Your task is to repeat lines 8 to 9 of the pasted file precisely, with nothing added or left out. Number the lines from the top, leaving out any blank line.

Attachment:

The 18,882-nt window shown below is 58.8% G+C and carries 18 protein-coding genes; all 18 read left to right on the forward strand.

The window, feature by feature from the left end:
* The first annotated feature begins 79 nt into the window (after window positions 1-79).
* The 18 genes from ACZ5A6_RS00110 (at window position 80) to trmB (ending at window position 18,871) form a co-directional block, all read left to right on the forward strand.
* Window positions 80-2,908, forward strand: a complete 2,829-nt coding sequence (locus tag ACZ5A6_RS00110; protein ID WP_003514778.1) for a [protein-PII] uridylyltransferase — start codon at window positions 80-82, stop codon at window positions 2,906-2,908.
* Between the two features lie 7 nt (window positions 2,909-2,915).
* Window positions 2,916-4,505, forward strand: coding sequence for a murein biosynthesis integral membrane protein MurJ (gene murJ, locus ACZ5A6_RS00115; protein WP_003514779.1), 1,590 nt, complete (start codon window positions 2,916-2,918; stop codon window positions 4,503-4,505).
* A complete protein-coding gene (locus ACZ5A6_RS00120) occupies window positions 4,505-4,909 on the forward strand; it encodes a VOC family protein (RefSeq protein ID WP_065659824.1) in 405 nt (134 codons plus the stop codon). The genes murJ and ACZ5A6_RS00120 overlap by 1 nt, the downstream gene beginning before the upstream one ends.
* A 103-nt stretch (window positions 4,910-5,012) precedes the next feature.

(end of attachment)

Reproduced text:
* A complete protein-coding gene (locus ACZ5A6_RS00120) occupies window positions 4,505-4,909 on the forward strand; it encodes a VOC family protein (RefSeq protein ID WP_065659824.1) in 405 nt (134 codons plus the stop codon). The genes murJ and ACZ5A6_RS00120 overlap by 1 nt, the downstream gene beginning before the upstream one ends.
* A 103-nt stretch (window positions 4,910-5,012) precedes the next feature.